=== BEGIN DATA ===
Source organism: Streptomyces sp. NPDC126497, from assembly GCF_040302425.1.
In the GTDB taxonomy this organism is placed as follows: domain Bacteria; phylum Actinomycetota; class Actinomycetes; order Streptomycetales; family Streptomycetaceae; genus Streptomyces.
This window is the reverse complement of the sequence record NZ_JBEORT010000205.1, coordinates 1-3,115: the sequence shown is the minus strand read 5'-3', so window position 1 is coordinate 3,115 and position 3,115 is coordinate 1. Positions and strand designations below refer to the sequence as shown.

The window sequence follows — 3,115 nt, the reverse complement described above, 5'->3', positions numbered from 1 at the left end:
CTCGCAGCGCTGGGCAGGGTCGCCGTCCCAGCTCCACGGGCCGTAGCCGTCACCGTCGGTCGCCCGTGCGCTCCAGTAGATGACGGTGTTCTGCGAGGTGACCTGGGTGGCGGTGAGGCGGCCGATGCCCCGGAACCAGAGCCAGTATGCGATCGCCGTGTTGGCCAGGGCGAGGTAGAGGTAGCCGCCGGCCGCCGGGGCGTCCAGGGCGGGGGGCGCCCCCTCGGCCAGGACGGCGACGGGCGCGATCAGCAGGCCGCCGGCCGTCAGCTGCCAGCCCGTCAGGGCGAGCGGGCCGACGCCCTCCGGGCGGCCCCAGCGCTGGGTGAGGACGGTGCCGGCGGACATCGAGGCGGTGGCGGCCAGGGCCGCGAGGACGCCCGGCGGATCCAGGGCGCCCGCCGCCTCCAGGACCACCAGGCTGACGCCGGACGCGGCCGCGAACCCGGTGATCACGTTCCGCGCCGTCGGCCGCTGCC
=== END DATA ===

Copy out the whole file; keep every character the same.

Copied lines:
Source organism: Streptomyces sp. NPDC126497, from assembly GCF_040302425.1.
In the GTDB taxonomy this organism is placed as follows: domain Bacteria; phylum Actinomycetota; class Actinomycetes; order Streptomycetales; family Streptomycetaceae; genus Streptomyces.
This window is the reverse complement of the sequence record NZ_JBEORT010000205.1, coordinates 1-3,115: the sequence shown is the minus strand read 5'-3', so window position 1 is coordinate 3,115 and position 3,115 is coordinate 1. Positions and strand designations below refer to the sequence as shown.

The window sequence follows — 3,115 nt, the reverse complement described above, 5'->3', positions numbered from 1 at the left end:
CTCGCAGCGCTGGGCAGGGTCGCCGTCCCAGCTCCACGGGCCGTAGCCGTCACCGTCGGTCGCCCGTGCGCTCCAGTAGATGACGGTGTTCTGCGAGGTGACCTGGGTGGCGGTGAGGCGGCCGATGCCCCGGAACCAGAGCCAGTATGCGATCGCCGTGTTGGCCAGGGCGAGGTAGAGGTAGCCGCCGGCCGCCGGGGCGTCCAGGGCGGGGGGCGCCCCCTCGGCCAGGACGGCGACGGGCGCGATCAGCAGGCCGCCGGCCGTCAGCTGCCAGCCCGTCAGGGCGAGCGGGCCGACGCCCTCCGGGCGGCCCCAGCGCTGGGTGAGGACGGTGCCGGCGGACATCGAGGCGGTGGCGGCCAGGGCCGCGAGGACGCCCGGCGGATCCAGGGCGCCCGCCGCCTCCAGGACCACCAGGCTGACGCCGGACGCGGCCGCGAACCCGGTGATCACGTTCCGCGCCGTCGGCCGCTGCC